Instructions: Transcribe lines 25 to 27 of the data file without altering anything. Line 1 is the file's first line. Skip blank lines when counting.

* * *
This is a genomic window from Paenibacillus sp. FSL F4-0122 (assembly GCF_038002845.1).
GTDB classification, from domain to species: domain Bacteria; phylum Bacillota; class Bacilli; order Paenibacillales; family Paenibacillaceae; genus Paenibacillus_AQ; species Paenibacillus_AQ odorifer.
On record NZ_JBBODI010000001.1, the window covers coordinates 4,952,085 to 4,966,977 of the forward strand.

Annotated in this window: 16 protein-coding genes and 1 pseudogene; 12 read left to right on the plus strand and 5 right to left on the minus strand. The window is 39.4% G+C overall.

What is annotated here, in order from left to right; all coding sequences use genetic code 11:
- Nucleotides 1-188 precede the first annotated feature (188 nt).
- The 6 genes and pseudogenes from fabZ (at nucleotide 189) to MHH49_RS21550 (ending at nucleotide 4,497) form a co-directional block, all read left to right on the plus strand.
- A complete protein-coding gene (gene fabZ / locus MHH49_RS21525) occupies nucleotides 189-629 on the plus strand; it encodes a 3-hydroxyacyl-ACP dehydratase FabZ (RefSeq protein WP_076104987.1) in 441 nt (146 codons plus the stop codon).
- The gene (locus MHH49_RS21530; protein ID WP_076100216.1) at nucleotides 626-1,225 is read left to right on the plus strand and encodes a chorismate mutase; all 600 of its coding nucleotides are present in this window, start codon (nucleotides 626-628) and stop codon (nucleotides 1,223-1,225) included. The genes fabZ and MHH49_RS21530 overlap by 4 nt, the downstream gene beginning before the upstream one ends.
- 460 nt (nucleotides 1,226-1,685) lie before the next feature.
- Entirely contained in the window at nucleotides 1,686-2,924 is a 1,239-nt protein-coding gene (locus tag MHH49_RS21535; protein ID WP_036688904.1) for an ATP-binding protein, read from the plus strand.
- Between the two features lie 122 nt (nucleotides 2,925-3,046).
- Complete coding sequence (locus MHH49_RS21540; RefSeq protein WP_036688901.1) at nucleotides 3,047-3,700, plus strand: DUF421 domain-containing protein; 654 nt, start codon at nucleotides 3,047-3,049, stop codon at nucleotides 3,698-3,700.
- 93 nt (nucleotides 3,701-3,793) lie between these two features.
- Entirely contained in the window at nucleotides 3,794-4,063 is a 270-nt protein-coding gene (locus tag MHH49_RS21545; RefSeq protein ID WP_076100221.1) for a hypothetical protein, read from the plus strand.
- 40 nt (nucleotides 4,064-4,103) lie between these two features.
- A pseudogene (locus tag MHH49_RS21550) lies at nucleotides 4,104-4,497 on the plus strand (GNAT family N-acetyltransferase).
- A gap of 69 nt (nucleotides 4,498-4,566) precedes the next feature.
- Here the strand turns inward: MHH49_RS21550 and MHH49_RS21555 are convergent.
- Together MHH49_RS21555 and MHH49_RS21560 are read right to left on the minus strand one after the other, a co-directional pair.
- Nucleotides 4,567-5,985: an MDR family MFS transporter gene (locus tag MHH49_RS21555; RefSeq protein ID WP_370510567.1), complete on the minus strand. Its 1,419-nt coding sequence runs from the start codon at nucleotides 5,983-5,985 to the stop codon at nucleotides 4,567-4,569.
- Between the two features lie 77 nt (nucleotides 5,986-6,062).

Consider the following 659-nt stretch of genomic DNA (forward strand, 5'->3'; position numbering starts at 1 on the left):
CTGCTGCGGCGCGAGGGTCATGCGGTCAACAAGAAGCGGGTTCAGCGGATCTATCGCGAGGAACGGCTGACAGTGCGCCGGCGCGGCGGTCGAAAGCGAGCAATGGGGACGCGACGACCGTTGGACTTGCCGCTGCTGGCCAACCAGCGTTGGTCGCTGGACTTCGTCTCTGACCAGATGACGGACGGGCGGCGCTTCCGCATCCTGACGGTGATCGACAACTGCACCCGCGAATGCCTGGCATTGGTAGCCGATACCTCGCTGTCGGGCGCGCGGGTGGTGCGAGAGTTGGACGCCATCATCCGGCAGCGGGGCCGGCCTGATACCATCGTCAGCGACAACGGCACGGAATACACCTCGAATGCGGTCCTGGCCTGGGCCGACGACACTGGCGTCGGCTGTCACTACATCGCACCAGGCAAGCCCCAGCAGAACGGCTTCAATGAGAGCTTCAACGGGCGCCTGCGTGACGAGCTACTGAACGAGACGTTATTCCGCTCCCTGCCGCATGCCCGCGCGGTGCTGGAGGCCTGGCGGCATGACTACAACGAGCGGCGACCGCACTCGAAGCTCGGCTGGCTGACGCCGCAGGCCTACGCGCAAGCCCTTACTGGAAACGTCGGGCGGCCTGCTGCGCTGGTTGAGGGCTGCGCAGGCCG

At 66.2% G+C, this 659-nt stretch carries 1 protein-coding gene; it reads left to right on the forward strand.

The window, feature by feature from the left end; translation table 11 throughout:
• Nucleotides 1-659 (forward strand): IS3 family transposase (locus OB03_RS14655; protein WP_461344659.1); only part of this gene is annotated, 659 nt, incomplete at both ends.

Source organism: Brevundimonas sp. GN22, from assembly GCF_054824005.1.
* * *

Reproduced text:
At 66.2% G+C, this 659-nt stretch carries 1 protein-coding gene; it reads left to right on the forward strand.

The window, feature by feature from the left end; translation table 11 throughout:
• Nucleotides 1-659 (forward strand): IS3 family transposase (locus OB03_RS14655; protein WP_461344659.1); only part of this gene is annotated, 659 nt, incomplete at both ends.